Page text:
|Publication Type:||Journal Article|
|Year of Publication:||2011|
|Authors:||Zhang, Y, Equiza, MAlejandra, Zheng, Q, TYREE, MELVINT|
Leaf morphology in the upper canopy of trees tends to be different from that lower down. The effect of long-term water stress on leaf growth and morphology was studied in seedlings of Metasequoia glyptostroboides to understand how tree height might affect leaf morphology in larger trees. Tree height increases water stress on growing leaves through increased hydraulic resistance to water flow and increased gravitational potential, hence we assume that water stress imposed by soil dehydration will have an effect equivalent to stress induced by height. Seedlings were subjected to well-watered and two constant levels of long-term water stress treatments. Drought treatment significantly reduced final needle count, area and mass per area (leaf mass area, LMA) and increased needle density. Needles from water-stressed plants had lower maximum volumetric elastic modulus (εmax), osmotic potential at full turgor ( and at zero turgor ( than those from well-watered plants. Palisade and spongy mesophyll cell size and upper epidermal cell size decreased significantly in drought treatments. Needle relative growth rate, needle length and cell sizes were linear functions of the daily average water potential at the time of leaf growth (r2 0.88–0.999). We conclude that water stress alone does mimic the direction and magnitude of changes in leaf morphology observed in tall trees. The results are discussed in terms of various models for leaf growth rate.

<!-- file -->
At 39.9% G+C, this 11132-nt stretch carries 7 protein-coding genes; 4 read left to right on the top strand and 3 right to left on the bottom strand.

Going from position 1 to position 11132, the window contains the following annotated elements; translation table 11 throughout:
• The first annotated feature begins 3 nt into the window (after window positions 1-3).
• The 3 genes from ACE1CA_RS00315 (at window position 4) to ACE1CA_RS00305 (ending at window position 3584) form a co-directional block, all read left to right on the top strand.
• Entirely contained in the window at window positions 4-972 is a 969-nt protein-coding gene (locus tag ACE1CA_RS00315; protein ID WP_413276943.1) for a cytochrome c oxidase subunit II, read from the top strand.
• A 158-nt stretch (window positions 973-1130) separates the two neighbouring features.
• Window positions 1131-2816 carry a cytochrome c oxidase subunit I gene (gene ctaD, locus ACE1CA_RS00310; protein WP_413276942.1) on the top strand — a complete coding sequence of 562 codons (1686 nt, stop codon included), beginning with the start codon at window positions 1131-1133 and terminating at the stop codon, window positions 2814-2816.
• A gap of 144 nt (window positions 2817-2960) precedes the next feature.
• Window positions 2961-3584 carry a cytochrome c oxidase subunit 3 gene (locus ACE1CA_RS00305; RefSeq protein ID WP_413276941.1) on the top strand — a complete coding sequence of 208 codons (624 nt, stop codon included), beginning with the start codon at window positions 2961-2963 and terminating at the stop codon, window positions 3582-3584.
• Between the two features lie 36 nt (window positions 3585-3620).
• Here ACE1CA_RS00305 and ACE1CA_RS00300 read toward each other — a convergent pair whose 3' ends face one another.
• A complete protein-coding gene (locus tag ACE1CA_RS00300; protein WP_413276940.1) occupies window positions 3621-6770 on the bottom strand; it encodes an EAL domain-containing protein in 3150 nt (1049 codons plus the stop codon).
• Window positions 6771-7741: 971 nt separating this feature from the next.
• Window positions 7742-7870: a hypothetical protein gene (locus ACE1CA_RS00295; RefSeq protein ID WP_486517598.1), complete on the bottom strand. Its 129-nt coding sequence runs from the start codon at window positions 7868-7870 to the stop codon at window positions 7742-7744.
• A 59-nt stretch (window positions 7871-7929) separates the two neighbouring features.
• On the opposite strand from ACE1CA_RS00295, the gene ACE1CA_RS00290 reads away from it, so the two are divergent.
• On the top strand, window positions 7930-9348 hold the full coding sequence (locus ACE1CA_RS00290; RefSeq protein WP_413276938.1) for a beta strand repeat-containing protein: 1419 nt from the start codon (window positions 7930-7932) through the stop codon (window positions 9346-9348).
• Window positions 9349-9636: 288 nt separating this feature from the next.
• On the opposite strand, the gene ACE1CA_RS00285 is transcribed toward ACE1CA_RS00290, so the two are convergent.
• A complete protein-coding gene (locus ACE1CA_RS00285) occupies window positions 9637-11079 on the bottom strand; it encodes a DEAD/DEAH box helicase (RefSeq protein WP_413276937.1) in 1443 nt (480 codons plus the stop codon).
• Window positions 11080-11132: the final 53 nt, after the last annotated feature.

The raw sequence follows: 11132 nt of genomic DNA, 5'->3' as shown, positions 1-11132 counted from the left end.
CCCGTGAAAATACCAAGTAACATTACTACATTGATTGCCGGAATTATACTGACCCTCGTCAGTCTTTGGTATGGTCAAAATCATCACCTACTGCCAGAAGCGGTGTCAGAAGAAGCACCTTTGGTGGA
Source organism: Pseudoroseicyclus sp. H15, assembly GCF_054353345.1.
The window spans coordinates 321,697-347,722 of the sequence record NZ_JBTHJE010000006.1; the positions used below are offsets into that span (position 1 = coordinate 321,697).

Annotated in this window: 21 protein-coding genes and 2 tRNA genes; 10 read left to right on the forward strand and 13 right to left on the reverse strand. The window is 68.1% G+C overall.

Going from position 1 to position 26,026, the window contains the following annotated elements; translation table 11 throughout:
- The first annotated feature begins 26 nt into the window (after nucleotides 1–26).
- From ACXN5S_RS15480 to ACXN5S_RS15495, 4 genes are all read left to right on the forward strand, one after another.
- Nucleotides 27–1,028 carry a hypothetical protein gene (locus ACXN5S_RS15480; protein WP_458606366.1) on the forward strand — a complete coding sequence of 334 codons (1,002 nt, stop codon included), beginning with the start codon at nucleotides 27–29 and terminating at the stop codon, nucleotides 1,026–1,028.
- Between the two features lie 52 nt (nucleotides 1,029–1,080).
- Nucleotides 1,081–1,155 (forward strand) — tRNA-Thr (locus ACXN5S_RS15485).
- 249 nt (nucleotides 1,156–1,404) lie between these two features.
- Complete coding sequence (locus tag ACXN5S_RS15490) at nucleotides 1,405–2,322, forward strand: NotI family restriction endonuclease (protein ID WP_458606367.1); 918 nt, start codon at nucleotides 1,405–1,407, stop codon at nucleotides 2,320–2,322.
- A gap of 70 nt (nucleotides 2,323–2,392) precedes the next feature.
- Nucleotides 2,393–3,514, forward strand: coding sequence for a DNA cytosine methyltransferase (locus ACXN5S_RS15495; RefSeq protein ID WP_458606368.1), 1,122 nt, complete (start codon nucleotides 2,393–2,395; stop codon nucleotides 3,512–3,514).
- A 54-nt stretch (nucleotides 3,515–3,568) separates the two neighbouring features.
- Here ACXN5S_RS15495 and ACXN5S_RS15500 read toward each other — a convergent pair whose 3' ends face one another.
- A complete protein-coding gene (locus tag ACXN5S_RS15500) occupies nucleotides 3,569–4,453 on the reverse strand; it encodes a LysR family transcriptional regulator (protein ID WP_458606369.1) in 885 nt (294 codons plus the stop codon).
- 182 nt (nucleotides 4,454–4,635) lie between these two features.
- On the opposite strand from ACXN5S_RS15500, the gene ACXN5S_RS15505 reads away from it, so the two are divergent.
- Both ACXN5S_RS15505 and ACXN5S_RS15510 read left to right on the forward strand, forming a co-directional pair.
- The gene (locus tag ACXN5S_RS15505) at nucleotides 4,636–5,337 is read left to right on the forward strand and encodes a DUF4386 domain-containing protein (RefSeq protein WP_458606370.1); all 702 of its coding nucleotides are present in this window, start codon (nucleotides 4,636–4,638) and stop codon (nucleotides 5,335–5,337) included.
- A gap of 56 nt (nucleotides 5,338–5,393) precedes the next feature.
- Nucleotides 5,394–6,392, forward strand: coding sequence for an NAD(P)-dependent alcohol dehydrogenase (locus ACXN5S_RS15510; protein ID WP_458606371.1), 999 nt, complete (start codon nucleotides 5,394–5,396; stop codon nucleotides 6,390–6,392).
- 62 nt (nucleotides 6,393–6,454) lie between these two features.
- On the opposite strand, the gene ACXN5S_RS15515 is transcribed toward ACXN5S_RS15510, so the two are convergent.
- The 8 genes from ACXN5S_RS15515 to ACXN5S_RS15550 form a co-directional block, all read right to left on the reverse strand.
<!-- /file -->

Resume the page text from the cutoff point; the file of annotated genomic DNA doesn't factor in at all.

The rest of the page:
|Short Title:||Physiologia Plantarum|